He has no political establishment into which to fold himself following the campaign, and therefore no reason to shed his campaign rhetoric. On the contrary: it is now the establishment that is rushing to accommodate him—from the president, who met with him at the White house on Thursday, to the leaders of the republican Party, who are discarding their long-held scruples to embrace his radical positions. He has received the support he needed to win, and the adulation he craves, precisely because of his outrageous threats. Trump rally crowds have chanted Lock her up! They, and he, meant every word. If Trump does not go after Hillary Clinton on his first day in office, if he instead focuses, as his acceptance speech indicated he might, on the unifying project of investing in infrastructure (which, not coincidentally, would provide an instant opportunity to reward his cronies. Trump has made his plans clear, and he has made a compact with his voters to carry them out. These plans include not only dismantling legislation such as Obamacare but also doing away with judicial restraint—and, yes, punishing opponents. To begin jailing his political opponents, or just one opponent, Trump will begin by trying to capture members of the judicial system.
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Most important, Trump is the first candidate in memory who ran not for president but for autocrat—and won. I have lived in autocracies most of my life, and have spent much of my career writing about Vladimir Putins Russia. I have learned thoughts a few rules for surviving in an autocracy and salvaging your sanity and self-respect. It might be worth considering them now: Rule 1 : Believe the autocrat. He means what he says.
Whenever you find yourself thinking, or hear others claiming, that he is exaggerating, that is our innate tendency to reach for a rationalization. This will happen often: humans seem to have evolved to practice denial when confronted publicly with the unacceptable. Back in the 1930s, The new York times assured its readers that Hitlers anti-semitism was all posture. More recently, the same newspaper made a telling choice between two statements made by putins press secretary Dmitry peskov following a police crackdown on protesters in Moscow: The police acted mildly—i would have liked them to act more harshly rather than those protesters liver should. Perhaps the journalists could not believe their ears. But they should—both in the russian case, and in the American one. For all the admiration Trump has expressed for Putin, the two men are very different; if anything, there is even more reason to listen to everything Trump has said.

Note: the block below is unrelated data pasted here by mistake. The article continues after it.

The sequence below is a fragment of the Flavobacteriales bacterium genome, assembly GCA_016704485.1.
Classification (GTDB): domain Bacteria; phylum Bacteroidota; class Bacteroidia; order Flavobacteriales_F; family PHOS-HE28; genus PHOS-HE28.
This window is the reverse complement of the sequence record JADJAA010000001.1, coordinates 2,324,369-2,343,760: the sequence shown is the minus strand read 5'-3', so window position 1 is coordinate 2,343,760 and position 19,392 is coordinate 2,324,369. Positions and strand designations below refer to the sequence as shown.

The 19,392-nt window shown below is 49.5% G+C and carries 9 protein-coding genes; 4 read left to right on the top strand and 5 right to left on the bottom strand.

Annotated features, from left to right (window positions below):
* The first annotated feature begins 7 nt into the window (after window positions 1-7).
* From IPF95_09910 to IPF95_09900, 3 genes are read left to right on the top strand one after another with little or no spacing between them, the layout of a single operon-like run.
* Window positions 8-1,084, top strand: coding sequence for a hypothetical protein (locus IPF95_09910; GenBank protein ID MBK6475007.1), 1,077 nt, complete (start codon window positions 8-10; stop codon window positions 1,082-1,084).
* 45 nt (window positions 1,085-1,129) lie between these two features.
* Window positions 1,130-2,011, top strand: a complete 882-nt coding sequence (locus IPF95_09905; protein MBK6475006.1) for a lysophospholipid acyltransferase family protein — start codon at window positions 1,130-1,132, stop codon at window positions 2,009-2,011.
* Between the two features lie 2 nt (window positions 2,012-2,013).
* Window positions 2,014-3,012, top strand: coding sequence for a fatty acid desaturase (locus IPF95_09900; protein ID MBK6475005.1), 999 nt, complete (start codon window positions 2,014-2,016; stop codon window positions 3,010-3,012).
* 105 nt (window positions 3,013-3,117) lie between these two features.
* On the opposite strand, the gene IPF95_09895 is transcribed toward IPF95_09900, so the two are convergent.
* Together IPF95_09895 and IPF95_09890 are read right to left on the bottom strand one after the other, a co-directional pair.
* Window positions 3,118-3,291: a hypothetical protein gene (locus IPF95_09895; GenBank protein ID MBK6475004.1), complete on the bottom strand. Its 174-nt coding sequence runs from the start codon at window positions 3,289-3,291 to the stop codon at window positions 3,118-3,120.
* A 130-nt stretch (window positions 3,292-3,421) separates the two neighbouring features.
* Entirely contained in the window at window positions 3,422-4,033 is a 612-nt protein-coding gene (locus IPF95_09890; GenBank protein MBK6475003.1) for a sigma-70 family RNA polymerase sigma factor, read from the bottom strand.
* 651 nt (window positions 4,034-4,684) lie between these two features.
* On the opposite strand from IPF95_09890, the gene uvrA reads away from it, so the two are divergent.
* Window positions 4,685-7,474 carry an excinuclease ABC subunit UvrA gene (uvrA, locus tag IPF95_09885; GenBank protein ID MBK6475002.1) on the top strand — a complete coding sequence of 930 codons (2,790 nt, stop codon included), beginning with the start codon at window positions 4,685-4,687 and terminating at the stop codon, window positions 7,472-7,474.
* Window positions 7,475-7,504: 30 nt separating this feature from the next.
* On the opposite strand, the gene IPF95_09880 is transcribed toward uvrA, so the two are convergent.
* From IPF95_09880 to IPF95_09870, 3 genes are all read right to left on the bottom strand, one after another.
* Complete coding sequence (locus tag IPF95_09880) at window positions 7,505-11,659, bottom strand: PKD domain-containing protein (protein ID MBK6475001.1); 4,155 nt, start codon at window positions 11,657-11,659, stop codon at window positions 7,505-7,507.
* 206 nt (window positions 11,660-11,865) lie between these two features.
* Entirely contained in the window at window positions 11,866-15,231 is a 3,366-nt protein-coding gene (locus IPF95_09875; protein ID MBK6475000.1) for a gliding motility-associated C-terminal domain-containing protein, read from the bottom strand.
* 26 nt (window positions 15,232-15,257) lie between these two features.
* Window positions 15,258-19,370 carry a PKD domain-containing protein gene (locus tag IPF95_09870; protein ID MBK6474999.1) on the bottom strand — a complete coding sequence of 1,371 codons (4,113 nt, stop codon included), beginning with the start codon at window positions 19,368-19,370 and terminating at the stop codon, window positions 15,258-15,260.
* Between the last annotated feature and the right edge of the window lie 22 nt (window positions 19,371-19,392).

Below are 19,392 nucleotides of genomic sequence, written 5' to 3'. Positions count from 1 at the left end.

(It was hard not to be reminded of neville Chamberlains statement, that we should seek by all means in our power to avoid war, by analyzing possible causes, by trying to remove them, by discussion in a spirit of collaboration and good will.) Both Clintons. The protesters who took to the streets of New York, los Angeles, and other American cities on Wednesday night did so not because of Clintons speech but in spite. One of the falsehoods in the Clinton speech was the implied equivalency between civil resistance and insurgency. This is an autocrats favorite con, the explanation for the violent suppression of peaceful protests the world over. The second falsehood is the pretense that America is starting from scratch and its president-elect is a tabula rasa.
Or we are: we owe him an open mind. It was as though Donald Trump had not, in the course of his campaign, promised to deport us citizens, promised to create a system of surveillance targeted specifically at Muslim Americans, promised to build a wall on the border with Mexico, advocated war crimes, endorsed. It was as though those statements and many more could be written off as so much campaign hyperbole and now that the campaign was over, Trump would be eager to become a regular, rule-abiding politician of the pre-Trump era. But Trump is anything but a regular politician and this has been anything but a regular election. Trump will be only the fourth candidate in history and the second in more than a century to win the presidency after losing the popular vote. He is also probably the first candidate in history to win the presidency despite having been shown repeatedly by the national media to be a chronic liar, sexual predator, serial tax-avoider, and race-baiter who has attracted the likes of the ku klux Klan.